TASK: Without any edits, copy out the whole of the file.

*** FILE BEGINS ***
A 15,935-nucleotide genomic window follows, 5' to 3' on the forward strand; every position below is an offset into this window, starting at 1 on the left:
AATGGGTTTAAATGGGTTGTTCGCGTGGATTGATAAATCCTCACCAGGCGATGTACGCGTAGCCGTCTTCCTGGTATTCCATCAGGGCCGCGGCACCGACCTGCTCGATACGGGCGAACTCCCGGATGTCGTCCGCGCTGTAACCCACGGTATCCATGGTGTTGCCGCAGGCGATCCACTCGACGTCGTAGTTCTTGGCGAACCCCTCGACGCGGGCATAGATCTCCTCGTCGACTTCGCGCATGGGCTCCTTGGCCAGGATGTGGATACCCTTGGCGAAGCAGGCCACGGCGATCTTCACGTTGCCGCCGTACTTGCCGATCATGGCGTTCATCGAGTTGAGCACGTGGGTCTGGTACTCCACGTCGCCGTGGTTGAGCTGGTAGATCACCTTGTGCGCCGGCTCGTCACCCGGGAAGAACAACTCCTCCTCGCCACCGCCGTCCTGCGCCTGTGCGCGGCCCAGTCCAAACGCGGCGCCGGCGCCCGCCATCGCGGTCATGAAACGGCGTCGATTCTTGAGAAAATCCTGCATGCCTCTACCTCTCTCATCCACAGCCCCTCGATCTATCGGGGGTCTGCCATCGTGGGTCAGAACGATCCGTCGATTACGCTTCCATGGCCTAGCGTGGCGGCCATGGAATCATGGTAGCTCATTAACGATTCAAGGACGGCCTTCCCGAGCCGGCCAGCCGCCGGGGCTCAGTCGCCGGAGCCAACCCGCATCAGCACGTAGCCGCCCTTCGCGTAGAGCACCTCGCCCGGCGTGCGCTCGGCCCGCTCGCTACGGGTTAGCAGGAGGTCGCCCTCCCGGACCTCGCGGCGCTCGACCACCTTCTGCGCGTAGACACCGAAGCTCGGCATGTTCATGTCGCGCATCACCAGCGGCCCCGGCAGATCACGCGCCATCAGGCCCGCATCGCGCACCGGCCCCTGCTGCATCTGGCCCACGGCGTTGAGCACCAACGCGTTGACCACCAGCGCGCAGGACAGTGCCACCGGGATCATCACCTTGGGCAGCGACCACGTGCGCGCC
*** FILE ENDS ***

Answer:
A 15,935-nucleotide genomic window follows, 5' to 3' on the forward strand; every position below is an offset into this window, starting at 1 on the left:
AATGGGTTTAAATGGGTTGTTCGCGTGGATTGATAAATCCTCACCAGGCGATGTACGCGTAGCCGTCTTCCTGGTATTCCATCAGGGCCGCGGCACCGACCTGCTCGATACGGGCGAACTCCCGGATGTCGTCCGCGCTGTAACCCACGGTATCCATGGTGTTGCCGCAGGCGATCCACTCGACGTCGTAGTTCTTGGCGAACCCCTCGACGCGGGCATAGATCTCCTCGTCGACTTCGCGCATGGGCTCCTTGGCCAGGATGTGGATACCCTTGGCGAAGCAGGCCACGGCGATCTTCACGTTGCCGCCGTACTTGCCGATCATGGCGTTCATCGAGTTGAGCACGTGGGTCTGGTACTCCACGTCGCCGTGGTTGAGCTGGTAGATCACCTTGTGCGCCGGCTCGTCACCCGGGAAGAACAACTCCTCCTCGCCACCGCCGTCCTGCGCCTGTGCGCGGCCCAGTCCAAACGCGGCGCCGGCGCCCGCCATCGCGGTCATGAAACGGCGTCGATTCTTGAGAAAATCCTGCATGCCTCTACCTCTCTCATCCACAGCCCCTCGATCTATCGGGGGTCTGCCATCGTGGGTCAGAACGATCCGTCGATTACGCTTCCATGGCCTAGCGTGGCGGCCATGGAATCATGGTAGCTCATTAACGATTCAAGGACGGCCTTCCCGAGCCGGCCAGCCGCCGGGGCTCAGTCGCCGGAGCCAACCCGCATCAGCACGTAGCCGCCCTTCGCGTAGAGCACCTCGCCCGGCGTGCGCTCGGCCCGCTCGCTACGGGTTAGCAGGAGGTCGCCCTCCCGGACCTCGCGGCGCTCGACCACCTTCTGCGCGTAGACACCGAAGCTCGGCATGTTCATGTCGCGCATCACCAGCGGCCCCGGCAGATCACGCGCCATCAGGCCCGCATCGCGCACCGGCCCCTGCTGCATCTGGCCCACGGCGTTGAGCACCAACGCGTTGACCACCAGCGCGCAGGACAGTGCCACCGGGATCATCACCTTGGGCAGCGACCACGTGCGCGCC